Why is negativity so…negative?


Katelyn Sova

Kyra Belden ‘19 is sitting angrily in her AP Physics class. Like many other people, Belden finds herself often being negative. To help stop the spread of negativity, Rebecca Balfour, a psychology teacher at HBHS, says, “having a positive mood can lead others to have that mood.”

Katelyn Sova, Staff Writer

Negativity plays a big part in our society. Whether it’s complaining to friends over a coffee or ranting to your parents about how difficult your math test was, complaining is a part of everyday life.

Because complaining is so common, I wanted to challenge myself to be as positive as possible for an entire week: no complaining, no ranting, no negativity. In order to complete this challenge, I had to completely change my outlook on life, and it made me realize that being positive all the time was much harder than I had expected.

Attempting to be consistently positive opened my eyes to how much I complain on any given day. I found myself complaining about even the smallest things that went wrong: if my math homework was hard or if my lunch got a little bit soggy. It took a lot of self-control, but every day became a bit easier than the one before. I would catch myself starting to complain to my friends, but then I would try to turn my negative thought into a positive one.

Although a constant positive attitude can be difficult to maintain, it has been proven to have many health benefits. A lifetime of negativity can lead to an increased risk of high cholesterol, heart disease, and strokes. This is because of an excess amount of the stress hormone cortisol in the body, which is released when you complain. By being positive, we are “more stable, can breathe better, and have a sense of balance,” says Maria St. Pierre, the health and wellness teacher at HBHS.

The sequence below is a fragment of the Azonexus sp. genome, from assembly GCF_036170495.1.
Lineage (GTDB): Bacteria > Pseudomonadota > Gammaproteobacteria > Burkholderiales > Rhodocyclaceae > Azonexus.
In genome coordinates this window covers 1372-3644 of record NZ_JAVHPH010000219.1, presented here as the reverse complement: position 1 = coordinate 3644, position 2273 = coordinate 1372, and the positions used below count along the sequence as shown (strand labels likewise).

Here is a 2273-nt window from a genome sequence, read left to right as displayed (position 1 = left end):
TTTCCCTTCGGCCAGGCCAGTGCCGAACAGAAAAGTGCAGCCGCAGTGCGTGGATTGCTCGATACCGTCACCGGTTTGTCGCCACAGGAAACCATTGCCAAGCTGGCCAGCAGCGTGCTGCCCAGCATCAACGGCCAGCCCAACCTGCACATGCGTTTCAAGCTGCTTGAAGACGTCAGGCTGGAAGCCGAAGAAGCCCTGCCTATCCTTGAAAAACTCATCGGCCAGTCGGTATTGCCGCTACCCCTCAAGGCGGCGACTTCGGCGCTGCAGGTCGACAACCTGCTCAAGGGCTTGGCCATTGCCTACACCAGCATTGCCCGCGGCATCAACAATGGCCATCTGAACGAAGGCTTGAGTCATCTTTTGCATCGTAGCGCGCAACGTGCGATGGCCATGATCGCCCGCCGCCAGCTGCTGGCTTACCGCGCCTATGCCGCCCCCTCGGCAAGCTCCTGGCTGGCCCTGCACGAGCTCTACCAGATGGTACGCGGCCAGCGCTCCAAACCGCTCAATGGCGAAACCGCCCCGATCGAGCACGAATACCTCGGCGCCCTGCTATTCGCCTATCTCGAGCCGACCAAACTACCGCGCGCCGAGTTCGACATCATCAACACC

Besides the negative effects on your health, your negativity could also be affecting other people. “There’s something called the spillover effect,” says Rebecca Balfour,  a psychology teacher at HBHS. “If you’re around a happy person, [happiness] is infectious,” said Balfour. In turn, by being negative, others around you are likely to have a negative attitude.

If someone is being negative all the time, how can they change their outlook? “You have to think about it and catch yourself,” says St. Pierre, “Ask for help from a close friend.”

Balfour suggests having mindful moments to help keep yourself in a good place. “I’ve done this with my classes, where you just take the first minute or two to just sit there and be quiet, don’t do anything, empty your mind, and you feel so much better afterward,” she says. She also recommends taking deep cleansing breaths, which relaxes the central nervous system and helps you think more clearly.

While the world may seem like a negative place, being positive and having a happy outlook on life can help lead the way for a less gloomy society. By helping other people and making others feel good, you’ll feel better about yourself, and you’ll be helping the world become more positive.